Some people never seem to get over it. It rules their lives. Personally I believe I got over it a long, long time ago. After all it is now some forty + years since I was there. I'm talking about Oxford or to be more precise Oxford and Cambridge because I went to both. That's why during the annual Oxford and Cambridge boat race I'm a little more undecided than usual - that is apart from the normal signs I display through being born under the sign of Gemini. Apart from those who simply can't get over having been there, there are those who try and play it down. I suppose you could call that inverted snobbery rather like the revered don I knew from Cambridge who always described himself as a plumber's mate when he was at a social gathering where no one knew him.
I don't think I'd go as far as that but it is extraordinary to hear mature adults chaffing each other with references like 'Oh, of course you went to the other place.' For some reason Oxford seems to be more tied up with the snobbishness business. People still talk of the 'Oxford accent' as if when you've been there you come away speaking in a rarefied manner. But then don't these people speak like that all their lives? On the 'do I keep on about it?' or 'do I play it down?' scale, I suppose I must be about half way I mean I'd hardly be banging on about it all now if I had no attitude at all. But then at the back of mind there is one incident that puts the whole matter into perspective - embarrassing perspective.
The time had come for me to go through the ceremonial part of taking my M.A. and I phoned a longstanding chum who had shared school, military conscription and university with me and who was also going to collect his M.A. at the same time.
We had agreed to meet up again at a much-loved pub which was a mistake. It was not conducive to academic seriousness and we reverted to adolescence again as one does on occasions like these. Therefore when it came to the coaching bit fortunately we had been at different colleges we went to meet the worthy dons who were going to present us at the ceremony, in a somewhat befuddled state, us I mean not them.. Mine was decidedly earnest and treated the whole business as a matter of life and death. There was a lot of Latin in the text that he showed me and obviously from the look on his face I wasn't appreciative enough. In the end we agreed on a form of signs that he would use to indicate where I should stand, sit and proceed during the ceremony. While I was being initiated, the same process was taking place in my friend's college. Just before we entered the doors of the Sheldonian Theatre (the one with the magnificent ceiling which very practically as this was England depicts the sky rather than shows the actual sky as happens in the Greek model it was based on), we caught sight of each other and would have dissolved into hysterical juvenile heaps, had we not gone on to sit in different rows inside. Somehow we got through the ceremony without disgracing our distinguished alma mater. The gowns we had hired were duly returned to the head porters at our two colleges with the appropriate tips to the accompanying 'Thank you very much, sir.' It all seemed so simple and painless as we emerged into the public crowd in that autumn afternoon sunshine as fully fledged members of the MA community. It was at the same time a strange experience. However hard we tried, we couldn't stop reminiscing and wondering how it had all happened in the first place. Maybe the aura of the Sheldonian had rubbed itself off on us. In a way we were beginning to feel rather important. This should have been a warning.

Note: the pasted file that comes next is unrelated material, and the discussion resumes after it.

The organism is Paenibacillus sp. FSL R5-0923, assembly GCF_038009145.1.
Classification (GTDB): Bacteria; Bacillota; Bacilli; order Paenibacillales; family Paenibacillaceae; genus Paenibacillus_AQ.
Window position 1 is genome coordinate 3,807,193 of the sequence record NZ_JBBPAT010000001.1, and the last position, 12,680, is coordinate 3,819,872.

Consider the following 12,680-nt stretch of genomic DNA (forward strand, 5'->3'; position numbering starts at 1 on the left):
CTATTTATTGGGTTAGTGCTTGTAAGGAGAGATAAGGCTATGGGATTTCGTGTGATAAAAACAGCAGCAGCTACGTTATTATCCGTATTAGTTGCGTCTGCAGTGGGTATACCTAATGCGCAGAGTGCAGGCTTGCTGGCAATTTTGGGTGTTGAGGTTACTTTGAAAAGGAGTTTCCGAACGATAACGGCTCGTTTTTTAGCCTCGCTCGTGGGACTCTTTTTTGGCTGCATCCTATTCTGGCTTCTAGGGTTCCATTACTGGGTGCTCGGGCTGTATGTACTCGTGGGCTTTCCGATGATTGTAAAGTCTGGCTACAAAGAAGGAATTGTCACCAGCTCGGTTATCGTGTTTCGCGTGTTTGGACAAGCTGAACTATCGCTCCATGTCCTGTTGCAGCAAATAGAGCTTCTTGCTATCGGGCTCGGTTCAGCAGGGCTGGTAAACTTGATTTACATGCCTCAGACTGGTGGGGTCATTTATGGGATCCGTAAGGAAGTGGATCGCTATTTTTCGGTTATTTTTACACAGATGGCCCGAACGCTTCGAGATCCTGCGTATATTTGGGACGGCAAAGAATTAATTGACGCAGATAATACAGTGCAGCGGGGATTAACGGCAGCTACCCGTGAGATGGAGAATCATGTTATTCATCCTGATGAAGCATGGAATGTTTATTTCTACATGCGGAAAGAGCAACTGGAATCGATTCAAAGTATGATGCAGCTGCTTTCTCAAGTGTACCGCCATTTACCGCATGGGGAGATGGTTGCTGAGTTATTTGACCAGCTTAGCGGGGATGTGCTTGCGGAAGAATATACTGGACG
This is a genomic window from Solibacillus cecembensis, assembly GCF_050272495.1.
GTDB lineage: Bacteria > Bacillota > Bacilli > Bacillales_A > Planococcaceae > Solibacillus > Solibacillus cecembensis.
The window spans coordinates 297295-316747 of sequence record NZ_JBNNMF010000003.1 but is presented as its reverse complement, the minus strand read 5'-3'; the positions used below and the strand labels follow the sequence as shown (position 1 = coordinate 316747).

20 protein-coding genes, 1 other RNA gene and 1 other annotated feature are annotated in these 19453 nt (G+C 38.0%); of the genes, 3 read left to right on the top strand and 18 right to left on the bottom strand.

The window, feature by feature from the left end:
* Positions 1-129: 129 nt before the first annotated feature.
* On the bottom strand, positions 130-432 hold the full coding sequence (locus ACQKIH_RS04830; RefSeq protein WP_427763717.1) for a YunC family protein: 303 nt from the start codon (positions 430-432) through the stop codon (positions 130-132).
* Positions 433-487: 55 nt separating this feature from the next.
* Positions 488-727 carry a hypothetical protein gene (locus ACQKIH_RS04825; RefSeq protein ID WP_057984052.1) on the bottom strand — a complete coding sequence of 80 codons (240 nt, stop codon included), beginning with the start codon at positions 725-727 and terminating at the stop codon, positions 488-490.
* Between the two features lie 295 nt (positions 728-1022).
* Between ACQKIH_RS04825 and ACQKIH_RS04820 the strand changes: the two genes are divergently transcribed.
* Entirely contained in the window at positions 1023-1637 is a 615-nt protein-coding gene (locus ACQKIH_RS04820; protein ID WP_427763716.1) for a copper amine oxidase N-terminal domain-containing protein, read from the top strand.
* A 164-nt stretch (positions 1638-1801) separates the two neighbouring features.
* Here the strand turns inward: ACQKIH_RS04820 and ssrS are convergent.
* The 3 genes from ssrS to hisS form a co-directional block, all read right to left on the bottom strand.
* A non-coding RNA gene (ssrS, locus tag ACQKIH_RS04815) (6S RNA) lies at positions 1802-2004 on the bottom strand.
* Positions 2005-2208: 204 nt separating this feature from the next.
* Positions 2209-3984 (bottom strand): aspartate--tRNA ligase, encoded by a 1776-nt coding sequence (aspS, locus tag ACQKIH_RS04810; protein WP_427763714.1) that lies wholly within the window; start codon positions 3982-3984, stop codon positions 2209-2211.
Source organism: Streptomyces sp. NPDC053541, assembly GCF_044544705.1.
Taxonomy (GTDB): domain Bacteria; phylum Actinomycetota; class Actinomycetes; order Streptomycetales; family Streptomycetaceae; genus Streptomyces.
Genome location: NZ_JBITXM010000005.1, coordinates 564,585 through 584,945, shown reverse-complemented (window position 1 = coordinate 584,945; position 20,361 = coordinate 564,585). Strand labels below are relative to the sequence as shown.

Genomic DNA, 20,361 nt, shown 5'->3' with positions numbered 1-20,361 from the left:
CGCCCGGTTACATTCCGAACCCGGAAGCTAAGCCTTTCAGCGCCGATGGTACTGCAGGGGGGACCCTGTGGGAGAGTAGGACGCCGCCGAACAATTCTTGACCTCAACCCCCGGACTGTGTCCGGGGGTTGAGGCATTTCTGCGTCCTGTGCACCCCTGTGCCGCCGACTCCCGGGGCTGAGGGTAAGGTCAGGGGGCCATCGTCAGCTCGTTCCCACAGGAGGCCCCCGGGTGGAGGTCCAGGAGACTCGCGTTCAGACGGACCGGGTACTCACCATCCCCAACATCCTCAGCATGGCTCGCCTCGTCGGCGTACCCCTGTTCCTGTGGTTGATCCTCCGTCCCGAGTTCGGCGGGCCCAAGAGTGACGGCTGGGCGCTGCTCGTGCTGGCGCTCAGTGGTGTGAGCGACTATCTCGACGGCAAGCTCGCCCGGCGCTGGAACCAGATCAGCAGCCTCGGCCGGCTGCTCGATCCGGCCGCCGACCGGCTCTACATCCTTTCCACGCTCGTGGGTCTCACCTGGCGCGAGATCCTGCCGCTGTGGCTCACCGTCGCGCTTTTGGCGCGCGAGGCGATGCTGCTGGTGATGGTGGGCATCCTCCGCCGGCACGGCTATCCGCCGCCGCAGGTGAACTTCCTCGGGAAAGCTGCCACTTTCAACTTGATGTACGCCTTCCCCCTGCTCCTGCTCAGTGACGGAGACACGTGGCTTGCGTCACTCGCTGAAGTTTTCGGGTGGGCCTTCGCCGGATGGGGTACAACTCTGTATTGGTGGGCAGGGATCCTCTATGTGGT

It was traditional tea-time by now and we started our search for one or two of the places we used to frequent some twenty years before where for a matter of shillings you could sit in style and great comfort for a whole afternoon with just one pot of tea and nobody bothered you. But first this one and then that one had disappeared, changed or been turned into expensive restaurants. Then I remembered one small hotel just south of the city. Yes, it was still there and I swear the sign indicating 'afternoon teas' was the original one I had seen so many times in the past. In we strode preening ourselves in our smart dark suits pushing aside the large group of people gathered in the reception area. It was then I made my fatal error. At this stage in comics in the '50's you would see a sign appear saying 'Watch out!' It was very hot and I removed my jacket. I approached the receptionist intending to enquire about the possibility of afternoon tea. She beamed and uttered a joyful ''Ah'. The group buzzed with excitement. Did they know about me, then? She turned to the waiting group. 'Ladies and gentlemen' she announced 'at long last our coach driver has arrived.' Clearly despite my academic honours I had not lost the common touch.
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